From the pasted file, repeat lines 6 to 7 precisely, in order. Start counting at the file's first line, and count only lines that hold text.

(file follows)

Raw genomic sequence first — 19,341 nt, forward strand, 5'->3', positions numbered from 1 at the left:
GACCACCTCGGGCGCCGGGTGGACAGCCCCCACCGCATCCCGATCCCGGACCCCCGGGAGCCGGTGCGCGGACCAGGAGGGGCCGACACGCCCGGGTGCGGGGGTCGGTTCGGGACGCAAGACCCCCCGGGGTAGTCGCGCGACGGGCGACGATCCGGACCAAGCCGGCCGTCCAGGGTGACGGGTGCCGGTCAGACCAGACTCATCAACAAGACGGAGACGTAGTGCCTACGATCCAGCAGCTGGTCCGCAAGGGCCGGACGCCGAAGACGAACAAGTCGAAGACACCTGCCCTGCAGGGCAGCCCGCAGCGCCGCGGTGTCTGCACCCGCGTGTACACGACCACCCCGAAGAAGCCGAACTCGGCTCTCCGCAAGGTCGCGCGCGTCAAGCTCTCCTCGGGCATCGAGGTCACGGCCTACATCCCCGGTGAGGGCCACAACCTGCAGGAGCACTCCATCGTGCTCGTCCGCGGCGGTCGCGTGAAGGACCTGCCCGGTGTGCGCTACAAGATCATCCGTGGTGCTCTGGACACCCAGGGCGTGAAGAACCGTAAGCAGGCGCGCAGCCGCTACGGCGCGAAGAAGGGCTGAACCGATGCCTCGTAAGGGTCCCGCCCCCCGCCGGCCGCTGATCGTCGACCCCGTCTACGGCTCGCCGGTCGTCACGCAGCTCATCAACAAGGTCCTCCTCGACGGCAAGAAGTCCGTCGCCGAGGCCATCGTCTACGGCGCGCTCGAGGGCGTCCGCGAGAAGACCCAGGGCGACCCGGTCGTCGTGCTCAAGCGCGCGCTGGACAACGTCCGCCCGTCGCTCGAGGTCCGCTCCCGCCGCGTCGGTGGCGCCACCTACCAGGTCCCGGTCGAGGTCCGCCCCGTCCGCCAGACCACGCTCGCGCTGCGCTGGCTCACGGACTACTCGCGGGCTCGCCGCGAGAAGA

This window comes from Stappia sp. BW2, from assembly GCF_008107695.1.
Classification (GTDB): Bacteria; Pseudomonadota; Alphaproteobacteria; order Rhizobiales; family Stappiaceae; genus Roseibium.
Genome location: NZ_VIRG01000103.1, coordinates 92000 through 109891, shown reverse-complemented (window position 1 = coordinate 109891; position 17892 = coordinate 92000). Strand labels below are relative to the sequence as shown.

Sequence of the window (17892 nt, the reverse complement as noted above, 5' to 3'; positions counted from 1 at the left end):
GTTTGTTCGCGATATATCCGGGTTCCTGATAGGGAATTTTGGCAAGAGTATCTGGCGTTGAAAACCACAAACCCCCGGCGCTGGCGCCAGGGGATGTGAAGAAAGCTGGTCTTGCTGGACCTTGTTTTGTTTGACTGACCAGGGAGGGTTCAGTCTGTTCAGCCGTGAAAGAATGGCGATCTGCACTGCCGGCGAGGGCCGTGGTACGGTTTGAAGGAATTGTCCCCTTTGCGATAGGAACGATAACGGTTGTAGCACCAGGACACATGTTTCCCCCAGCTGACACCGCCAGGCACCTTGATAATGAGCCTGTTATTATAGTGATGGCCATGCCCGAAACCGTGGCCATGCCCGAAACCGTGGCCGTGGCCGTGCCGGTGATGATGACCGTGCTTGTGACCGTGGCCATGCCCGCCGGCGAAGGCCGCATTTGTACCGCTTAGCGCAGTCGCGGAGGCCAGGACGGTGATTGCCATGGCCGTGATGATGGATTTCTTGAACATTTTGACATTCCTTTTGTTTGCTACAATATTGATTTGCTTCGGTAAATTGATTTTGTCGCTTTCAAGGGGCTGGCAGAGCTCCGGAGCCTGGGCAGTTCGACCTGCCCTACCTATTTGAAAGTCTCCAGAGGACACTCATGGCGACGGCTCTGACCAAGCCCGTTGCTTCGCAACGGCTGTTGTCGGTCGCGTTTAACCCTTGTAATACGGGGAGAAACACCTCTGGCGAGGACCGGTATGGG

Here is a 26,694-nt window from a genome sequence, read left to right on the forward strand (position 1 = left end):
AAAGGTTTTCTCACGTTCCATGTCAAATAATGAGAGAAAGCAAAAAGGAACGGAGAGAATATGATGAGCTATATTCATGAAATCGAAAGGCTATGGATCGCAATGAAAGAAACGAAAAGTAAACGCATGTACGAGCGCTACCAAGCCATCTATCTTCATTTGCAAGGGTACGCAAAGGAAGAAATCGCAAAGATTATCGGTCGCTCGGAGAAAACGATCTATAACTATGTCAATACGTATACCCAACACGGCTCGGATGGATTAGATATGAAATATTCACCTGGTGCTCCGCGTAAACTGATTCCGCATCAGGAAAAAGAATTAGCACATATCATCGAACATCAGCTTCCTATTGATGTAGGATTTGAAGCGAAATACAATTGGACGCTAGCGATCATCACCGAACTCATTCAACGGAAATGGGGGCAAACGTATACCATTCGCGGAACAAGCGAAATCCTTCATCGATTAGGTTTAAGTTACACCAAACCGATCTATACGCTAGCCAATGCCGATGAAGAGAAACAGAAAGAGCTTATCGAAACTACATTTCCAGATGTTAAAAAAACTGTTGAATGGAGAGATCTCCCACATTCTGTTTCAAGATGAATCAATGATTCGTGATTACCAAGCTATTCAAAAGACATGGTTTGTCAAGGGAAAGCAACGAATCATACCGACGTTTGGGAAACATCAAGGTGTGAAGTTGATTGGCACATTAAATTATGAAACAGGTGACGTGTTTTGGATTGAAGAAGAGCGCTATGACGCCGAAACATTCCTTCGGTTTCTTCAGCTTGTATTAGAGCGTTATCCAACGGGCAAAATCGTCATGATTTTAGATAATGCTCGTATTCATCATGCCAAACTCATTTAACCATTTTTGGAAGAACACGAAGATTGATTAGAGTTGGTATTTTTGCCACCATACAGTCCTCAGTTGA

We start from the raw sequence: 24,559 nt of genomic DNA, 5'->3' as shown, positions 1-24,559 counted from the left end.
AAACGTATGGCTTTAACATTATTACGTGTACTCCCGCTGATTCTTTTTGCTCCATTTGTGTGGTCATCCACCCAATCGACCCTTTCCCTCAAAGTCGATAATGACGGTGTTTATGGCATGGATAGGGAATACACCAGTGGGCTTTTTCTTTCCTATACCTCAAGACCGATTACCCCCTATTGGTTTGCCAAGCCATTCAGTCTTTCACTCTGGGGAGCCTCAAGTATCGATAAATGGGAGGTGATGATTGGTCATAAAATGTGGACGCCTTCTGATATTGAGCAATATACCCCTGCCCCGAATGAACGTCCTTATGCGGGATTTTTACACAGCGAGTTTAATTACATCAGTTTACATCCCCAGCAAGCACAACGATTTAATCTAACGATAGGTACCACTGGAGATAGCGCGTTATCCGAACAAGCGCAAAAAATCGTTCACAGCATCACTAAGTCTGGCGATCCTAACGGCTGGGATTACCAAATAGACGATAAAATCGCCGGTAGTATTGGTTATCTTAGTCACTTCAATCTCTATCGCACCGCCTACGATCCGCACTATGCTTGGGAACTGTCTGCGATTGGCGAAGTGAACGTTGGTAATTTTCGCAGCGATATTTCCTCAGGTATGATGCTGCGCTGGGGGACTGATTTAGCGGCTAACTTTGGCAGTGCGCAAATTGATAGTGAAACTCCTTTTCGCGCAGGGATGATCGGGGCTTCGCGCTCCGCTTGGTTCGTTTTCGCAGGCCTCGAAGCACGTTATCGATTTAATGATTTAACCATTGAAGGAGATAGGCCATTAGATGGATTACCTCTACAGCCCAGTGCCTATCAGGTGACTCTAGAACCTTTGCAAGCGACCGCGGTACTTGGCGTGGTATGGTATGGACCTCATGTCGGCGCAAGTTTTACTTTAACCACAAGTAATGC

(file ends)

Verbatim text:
Sequence of the window (17892 nt, the reverse complement as noted above, 5' to 3'; positions counted from 1 at the left end):
GTTTGTTCGCGATATATCCGGGTTCCTGATAGGGAATTTTGGCAAGAGTATCTGGCGTTGAAAACCACAAACCCCCGGCGCTGGCGCCAGGGGATGTGAAGAAAGCTGGTCTTGCTGGACCTTGTTTTGTTTGACTGACCAGGGAGGGTTCAGTCTGTTCAGCCGTGAAAGAATGGCGATCTGCACTGCCGGCGAGGGCCGTGGTACGGTTTGAAGGAATTGTCCCCTTTGCGATAGGAACGATAACGGTTGTAGCACCAGGACACATGTTTCCCCCAGCTGACACCGCCAGGCACCTTGATAATGAGCCTGTTATTATAGTGATGGCCATGCCCGAAACCGTGGCCATGCCCGAAACCGTGGCCGTGGCCGTGCCGGTGATGATGACCGTGCTTGTGACCGTGGCCATGCCCGCCGGCGAAGGCCGCATTTGTACCGCTTAGCGCAGTCGCGGAGGCCAGGACGGTGATTGCCATGGCCGTGATGATGGATTTCTTGAACATTTTGACATTCCTTTTGTTTGCTACAATATTGATTTGCTTCGGTAAATTGATTTTGTCGCTTTCAAGGGGCTGGCAGAGCTCCGGAGCCTGGGCAGTTCGACCTGCCCTACCTATTTGAAAGTCTCCAGAGGACACTCATGGCGACGGCTCTGACCAAGCCCGTTGCTTCGCAACGGCTGTTGTCGGTCGCGTTTAACCCTTGTAATACGGGGAGAAACACCTCTGGCGAGGACCGGTATGGG